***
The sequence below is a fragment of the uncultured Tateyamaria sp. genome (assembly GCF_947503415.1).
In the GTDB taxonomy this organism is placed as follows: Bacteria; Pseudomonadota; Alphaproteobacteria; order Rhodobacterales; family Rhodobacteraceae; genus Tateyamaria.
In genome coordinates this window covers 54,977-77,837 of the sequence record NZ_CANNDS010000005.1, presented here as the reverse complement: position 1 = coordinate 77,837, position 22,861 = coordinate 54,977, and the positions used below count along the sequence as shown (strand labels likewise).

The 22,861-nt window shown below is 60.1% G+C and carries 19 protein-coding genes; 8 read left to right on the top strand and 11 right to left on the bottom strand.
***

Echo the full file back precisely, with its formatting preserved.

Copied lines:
The sequence below is a fragment of the uncultured Tateyamaria sp. genome (assembly GCF_947503415.1).
In the GTDB taxonomy this organism is placed as follows: Bacteria; Pseudomonadota; Alphaproteobacteria; order Rhodobacterales; family Rhodobacteraceae; genus Tateyamaria.
In genome coordinates this window covers 54,977-77,837 of the sequence record NZ_CANNDS010000005.1, presented here as the reverse complement: position 1 = coordinate 77,837, position 22,861 = coordinate 54,977, and the positions used below count along the sequence as shown (strand labels likewise).

The 22,861-nt window shown below is 60.1% G+C and carries 19 protein-coding genes; 8 read left to right on the top strand and 11 right to left on the bottom strand.